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Paul VI Audience Hall
Saturday, 3 March 2018



Dear Brothers and Sisters, Good morning!

I am pleased to meet you and, first and foremost, I would like to express to you my appreciation and my esteem for the most valuable work that you do for so many people and for the good of all of society. Thank you; thank you very much!

I offer my cordial greeting to the President and to the entire National Federation of the Boards of Nursing Professions represented by you today. While originating from a long associative tradition, this Federation can call itself “fledgling”, and is now taking its first steps. Its constitution, confirmed several days ago by the Italian Parliament, sheds more light on the value of the nursing professions and guarantees a greater appreciation of your professionalism. With almost 450 members, you form the largest Italian professional board, and you also represent a point of reference for other categories of professionals. The common journey that you take allows you not only to have a single voice and greater contractual power, but above all to share the values and aims that are at the foundation of your work.

The role of nurses in assisting the sick is truly irreplaceable. Unlike any other, the nurse has a direct and continuous relationship with patients, taking care of them on a daily basis, listening to their needs and coming into contact with their bodies, which the nurse attends. It is a particular approach to healthcare which you accomplish with your actions, wholly taking upon yourselves the burden of people’s needs, with that typical concern that patients recognize in you, and which represents a fundamental part in the treatment and healing process.

The International Code of Nursing Ethics, to which the Italian code also aspires, identifies four fundamental responsibilities of your profession: “to promote health, to prevent illness, to restore health and to alleviate suffering. The need for nursing is universal” (Preamble). It entails complex and numerous functions, which touch upon every sphere of care, and which you carry out in cooperation with other professionals of the sector. The curative and preventative, rehabilitative and palliative character of your work demands from you a high level of professionalism, which requires specialization and continuing education, due also to the constant evolution of technologies and treatments.

This professionalism, however, manifests itself not only in the technical sphere, but also and perhaps even more so in the sphere of human relationships. Being in contact with physicians and family members, in addition to the sick, you become, in hospitals, in healthcare facilities and in homes, the crossroads of a thousand relationships, which require attention, competence and compassion. And it is precisely in this synthesis of technical abilities and human sensitivity that the value of your work is fully revealed.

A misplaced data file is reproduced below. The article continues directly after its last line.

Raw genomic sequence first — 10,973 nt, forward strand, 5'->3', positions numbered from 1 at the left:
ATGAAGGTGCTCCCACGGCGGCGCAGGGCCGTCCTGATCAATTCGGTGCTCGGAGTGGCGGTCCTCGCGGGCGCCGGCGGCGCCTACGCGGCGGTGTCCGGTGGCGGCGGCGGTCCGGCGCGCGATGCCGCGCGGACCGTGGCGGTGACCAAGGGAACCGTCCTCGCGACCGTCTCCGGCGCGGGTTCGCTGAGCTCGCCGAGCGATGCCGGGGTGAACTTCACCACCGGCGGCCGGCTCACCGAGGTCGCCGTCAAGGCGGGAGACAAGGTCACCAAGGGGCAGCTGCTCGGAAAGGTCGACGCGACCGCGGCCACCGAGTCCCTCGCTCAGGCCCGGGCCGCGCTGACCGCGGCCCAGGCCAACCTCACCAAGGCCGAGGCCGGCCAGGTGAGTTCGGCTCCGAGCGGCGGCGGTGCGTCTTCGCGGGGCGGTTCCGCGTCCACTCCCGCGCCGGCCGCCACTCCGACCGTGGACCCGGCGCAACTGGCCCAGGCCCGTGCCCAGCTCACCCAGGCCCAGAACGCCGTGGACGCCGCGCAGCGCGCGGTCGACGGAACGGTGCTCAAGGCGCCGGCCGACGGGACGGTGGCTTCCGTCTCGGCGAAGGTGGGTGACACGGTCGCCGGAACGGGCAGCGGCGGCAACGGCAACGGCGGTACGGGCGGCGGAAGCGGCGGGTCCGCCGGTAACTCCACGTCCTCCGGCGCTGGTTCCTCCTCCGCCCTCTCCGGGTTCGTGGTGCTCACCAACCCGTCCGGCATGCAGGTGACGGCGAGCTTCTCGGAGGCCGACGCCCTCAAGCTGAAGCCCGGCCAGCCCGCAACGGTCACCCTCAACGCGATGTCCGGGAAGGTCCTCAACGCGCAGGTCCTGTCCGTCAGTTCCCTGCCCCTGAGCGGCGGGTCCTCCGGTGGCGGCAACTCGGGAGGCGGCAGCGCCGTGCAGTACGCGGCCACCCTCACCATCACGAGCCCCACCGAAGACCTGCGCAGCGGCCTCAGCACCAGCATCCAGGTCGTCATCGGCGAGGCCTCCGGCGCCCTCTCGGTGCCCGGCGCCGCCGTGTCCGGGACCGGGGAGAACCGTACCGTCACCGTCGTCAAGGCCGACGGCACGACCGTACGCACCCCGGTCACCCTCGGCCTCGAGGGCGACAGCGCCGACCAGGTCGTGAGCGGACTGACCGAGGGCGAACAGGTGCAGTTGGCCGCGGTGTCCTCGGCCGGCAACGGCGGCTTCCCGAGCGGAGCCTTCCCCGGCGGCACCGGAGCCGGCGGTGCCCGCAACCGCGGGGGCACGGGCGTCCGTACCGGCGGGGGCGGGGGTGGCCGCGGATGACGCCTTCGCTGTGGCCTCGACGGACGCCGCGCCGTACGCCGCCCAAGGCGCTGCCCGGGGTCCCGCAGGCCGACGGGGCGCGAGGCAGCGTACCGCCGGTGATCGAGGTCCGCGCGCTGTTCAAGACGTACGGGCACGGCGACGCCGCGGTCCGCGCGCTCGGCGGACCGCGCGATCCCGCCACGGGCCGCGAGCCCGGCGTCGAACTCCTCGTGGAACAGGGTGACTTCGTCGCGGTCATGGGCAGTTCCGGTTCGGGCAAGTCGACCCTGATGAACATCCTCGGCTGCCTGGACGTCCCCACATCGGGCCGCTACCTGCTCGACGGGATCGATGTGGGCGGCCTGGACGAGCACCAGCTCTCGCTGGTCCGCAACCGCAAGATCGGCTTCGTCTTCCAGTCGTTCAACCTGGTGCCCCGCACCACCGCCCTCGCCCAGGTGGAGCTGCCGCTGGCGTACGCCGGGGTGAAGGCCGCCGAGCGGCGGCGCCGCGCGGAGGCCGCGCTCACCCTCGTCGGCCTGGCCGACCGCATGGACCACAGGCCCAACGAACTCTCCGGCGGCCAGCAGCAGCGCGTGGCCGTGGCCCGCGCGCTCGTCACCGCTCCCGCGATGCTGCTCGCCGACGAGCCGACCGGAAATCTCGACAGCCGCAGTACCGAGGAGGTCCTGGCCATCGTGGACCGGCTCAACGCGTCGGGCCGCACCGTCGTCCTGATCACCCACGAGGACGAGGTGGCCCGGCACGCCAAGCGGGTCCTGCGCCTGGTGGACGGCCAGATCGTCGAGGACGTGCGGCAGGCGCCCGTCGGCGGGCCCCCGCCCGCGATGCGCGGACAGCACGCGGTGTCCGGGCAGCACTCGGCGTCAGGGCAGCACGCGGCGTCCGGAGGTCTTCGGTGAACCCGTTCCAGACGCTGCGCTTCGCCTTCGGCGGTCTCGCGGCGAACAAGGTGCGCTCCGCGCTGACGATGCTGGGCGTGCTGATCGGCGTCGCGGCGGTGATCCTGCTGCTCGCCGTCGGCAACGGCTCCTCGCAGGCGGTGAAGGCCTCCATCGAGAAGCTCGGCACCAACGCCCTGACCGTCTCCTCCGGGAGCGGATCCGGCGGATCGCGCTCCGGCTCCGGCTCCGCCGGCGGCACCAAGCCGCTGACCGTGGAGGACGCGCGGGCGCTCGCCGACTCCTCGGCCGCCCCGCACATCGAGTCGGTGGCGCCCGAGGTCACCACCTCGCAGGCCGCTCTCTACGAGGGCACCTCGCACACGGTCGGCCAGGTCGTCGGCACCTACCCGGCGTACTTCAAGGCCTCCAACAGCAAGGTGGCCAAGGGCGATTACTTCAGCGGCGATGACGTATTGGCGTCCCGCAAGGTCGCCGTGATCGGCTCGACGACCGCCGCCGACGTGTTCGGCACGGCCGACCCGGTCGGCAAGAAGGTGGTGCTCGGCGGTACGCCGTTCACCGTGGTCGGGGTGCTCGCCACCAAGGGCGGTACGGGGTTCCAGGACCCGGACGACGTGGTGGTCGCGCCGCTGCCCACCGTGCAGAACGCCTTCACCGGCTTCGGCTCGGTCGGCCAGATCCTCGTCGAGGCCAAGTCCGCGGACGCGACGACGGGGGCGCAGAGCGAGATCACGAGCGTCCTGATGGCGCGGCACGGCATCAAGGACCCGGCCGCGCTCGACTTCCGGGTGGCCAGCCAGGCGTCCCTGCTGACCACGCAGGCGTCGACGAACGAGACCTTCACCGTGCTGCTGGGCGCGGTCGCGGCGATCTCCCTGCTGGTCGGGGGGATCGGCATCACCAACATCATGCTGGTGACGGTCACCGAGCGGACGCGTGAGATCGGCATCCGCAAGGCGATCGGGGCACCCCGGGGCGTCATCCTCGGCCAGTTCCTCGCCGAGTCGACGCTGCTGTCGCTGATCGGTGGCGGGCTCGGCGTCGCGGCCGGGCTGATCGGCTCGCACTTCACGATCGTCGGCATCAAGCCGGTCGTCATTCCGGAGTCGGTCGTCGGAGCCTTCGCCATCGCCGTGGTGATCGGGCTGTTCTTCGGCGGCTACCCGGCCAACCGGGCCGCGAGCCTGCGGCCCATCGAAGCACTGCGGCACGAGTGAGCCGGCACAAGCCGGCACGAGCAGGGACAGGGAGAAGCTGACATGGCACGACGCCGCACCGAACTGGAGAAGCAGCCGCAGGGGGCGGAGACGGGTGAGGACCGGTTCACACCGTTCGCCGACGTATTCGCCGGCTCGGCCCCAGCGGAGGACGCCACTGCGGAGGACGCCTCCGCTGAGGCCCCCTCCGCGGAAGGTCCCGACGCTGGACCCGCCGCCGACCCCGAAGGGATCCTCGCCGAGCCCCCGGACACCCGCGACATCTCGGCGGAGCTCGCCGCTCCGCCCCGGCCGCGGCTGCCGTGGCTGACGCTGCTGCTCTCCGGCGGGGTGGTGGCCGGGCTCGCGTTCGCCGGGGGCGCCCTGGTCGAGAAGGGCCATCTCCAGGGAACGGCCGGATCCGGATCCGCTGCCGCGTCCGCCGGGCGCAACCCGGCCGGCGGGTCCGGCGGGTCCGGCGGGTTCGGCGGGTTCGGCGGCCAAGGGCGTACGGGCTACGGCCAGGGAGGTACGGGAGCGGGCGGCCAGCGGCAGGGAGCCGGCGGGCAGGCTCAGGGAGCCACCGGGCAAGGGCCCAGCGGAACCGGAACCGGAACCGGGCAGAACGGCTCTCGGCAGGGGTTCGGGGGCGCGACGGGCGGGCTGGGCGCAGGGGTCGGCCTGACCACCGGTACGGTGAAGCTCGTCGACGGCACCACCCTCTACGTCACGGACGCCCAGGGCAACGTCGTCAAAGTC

Taking care of women and men, of children and elderly, in every phase of their life, from birth to death, you are tasked with continuous listening, aimed at understanding what the needs of that patient are, in the phase that he or she is experiencing. Before the uniqueness of each situation, indeed, it is never enough to follow a protocol, but a constant — and tiresome! — effort of discernment and attention to the individual person is required. All this makes your profession a veritable mission, and makes you “experts in humanity”, called to carry out an irreplaceable undertaking of humanization in a distracted society which too often leaves the weakest people at the margins, taking interest only in those who “count”, or responding to criteria of efficiency or gain.

Being in contact with patients each day, the sensitivity that you acquire makes of you promoters of life and of people’s dignity. May you be able to recognize the proper limits of technology, which can never become an absolute and relegate human dignity to second place. May you also be attentive to the desire, sometimes unexpressed, for spirituality and religious assistance, which for many patients represents an essential element of life’s meaning and serenity, even more compelling in fragility caused by illness.